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To Vent or not to Vent the cooktop

Tisme's picture

 

I am (finally) going to replace my gas cooktop with electric, but don't have room for a vent/down draft.

Do I have to have venting for an electric cooktop?  Sales lady at the store says insurance requires it - opposing salesman says no.

Anyone know for sure? 

I don't have room for a separate vent, and the touch control styles don't seem to have venting.

Thanks for any input.

Clarify please -- was your (post #205484, reply #1 of 7)

Clarify please -- was your gas cooktop vented, and, if so, how?

Not that I approve of them, but there are a lot of unvented range hoods available/installed.


Of all the preposterous assumptions of humanity over humanity, nothing exceeds most of the criticisms made on the habits of the poor by the well-housed, well-warmed, and well-fed.  --Herman Melville

Not likely any inspectors (post #205484, reply #2 of 7)

Not likely any inspectors will be coming to an existing house and busting you. It's not gas vs electric, it's what you cook. The first time you burn something, fry some pork chops, steam some broccoli, you'll wish you had a vent. Non vented range hoods will take out some of the odors and smoke but they don't compare to exterior venting. Better than nothing, just remember to clean the filters regularly.

Beat it to fit / Paint it to match

To Vent or not to Vent a cooktop (post #205484, reply #3 of 7)

I'm with Hammer1 on this.  Cooking is a major source of poor indoor air quality.  Besides odors (think about broiled fish), moisture can be a major problem if your house is anywhere near modern standards of tightness.  While it can be a pain, venting to outdoors is best.  Is your cooktop on an outside wall or is it in an island where you'd need a down-draft vent?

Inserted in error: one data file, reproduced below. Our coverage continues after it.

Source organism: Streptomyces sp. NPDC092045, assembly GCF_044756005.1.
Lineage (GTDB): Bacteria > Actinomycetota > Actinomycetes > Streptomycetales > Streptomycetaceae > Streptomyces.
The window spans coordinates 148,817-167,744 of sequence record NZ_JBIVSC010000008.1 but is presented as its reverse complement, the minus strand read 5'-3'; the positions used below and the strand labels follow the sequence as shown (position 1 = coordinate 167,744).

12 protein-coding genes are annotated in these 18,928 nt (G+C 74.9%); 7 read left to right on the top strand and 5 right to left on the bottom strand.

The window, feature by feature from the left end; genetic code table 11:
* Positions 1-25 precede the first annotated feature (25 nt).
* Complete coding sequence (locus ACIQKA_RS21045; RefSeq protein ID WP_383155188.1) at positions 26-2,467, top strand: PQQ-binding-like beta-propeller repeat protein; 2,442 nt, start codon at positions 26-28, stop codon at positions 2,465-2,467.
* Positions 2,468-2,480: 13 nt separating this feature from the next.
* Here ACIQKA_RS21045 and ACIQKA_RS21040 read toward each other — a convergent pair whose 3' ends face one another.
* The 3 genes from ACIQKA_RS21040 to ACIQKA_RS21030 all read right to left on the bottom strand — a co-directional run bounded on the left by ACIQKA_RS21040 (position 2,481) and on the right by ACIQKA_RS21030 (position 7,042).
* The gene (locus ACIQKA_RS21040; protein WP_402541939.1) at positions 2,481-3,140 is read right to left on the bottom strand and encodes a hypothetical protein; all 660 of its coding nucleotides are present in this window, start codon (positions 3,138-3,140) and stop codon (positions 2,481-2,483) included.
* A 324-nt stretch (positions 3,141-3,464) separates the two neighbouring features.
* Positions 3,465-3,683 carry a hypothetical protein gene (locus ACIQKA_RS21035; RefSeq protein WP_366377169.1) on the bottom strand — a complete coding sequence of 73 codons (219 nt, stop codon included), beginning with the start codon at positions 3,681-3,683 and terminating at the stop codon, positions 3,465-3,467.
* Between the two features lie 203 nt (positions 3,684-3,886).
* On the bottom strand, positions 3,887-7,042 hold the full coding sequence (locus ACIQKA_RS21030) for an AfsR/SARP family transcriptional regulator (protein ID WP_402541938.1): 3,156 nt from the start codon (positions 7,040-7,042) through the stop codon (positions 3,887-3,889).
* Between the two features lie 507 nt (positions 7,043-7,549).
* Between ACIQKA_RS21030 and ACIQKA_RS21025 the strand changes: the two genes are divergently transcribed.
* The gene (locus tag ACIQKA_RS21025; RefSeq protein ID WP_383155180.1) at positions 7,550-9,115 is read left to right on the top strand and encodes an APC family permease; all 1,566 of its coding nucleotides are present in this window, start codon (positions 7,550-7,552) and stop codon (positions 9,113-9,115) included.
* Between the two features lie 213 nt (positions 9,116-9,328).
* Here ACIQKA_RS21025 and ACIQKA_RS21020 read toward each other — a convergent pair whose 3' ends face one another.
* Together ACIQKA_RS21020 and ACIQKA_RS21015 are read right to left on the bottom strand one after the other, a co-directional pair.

Bob

Duluth, MN

On the end of Lake Superior

Venting a cooktop (post #205484, reply #4 of 7)

 

My existing gas cooktop is down vented - had to do a "side duct" conversion because I have drawers underneath.

It's in an island configuration about 5' from a window.  As for odors, this cooktop has never eliminated or even diminished odors from cooking.  In retrospect, I wish I had thought about  some sort of air quality recirculation system.  The builder didn't mention it, and being the first house I've designed, I missed it.  One of those lessons learned.  We built the house 12 years ago, "tight" and high "R" rating for discounted mortgage rate.  Being in Alaska at latitude 61, humidity is very rarely a problem.

My mother boasts about cooking for a family of seven for 25 years on an island cooktop without ventilation............

Bottom line, if I admit it, is that I am driven to get rid of the @#($8&@#(*$ gas and have a clean, smooth, easy-to-clean surface preferrably *without knob*s, and this really limits my choices.  This isn't a magazine feature grandiose kitchen (I often wonder who really cleans all those gas stoves).   I have limited space.

Thanks for all the comments - any more, I'm listening...........

We have a vented micro above....... (post #205484, reply #5 of 7)

never use it.

 

We love the smells of cooking.  Door openings in the winter for dog walking, firewood bringing and the etc.............seem to change the air fine.

Admittedly, after 21 yrs there is a bit of "grime" on the cabs around the stove-but that's why we have cleaner (now all we have to do is use it).

 

Could you go up (didn't reread the first post) and over using a joist space above, to get outside?    There are several decent looking hoods meant for an island application.

A Great Place for Information, Comraderie, and a Sucker Punch.

Remodeling Contractor just outside the Glass City.


http://www.quittintime.com/

 


Well, as the existence of (post #205484, reply #6 of 7)

Well, as the existence of unvented range hoods demonstrates, code doesn't require a vent in many parts of the country.  You can check what code requires in your area, and then do as you please, observing code to the extent you feel it's necessary.


Of all the preposterous assumptions of humanity over humanity, nothing exceeds most of the criticisms made on the habits of the poor by the well-housed, well-warmed, and well-fed.  --Herman Melville

The part I like is......... (post #205484, reply #7 of 7)

insurance requires it.

A Great Place for Information, Comraderie, and a Sucker Punch.

Remodeling Contractor just outside the Glass City.


http://www.quittintime.com/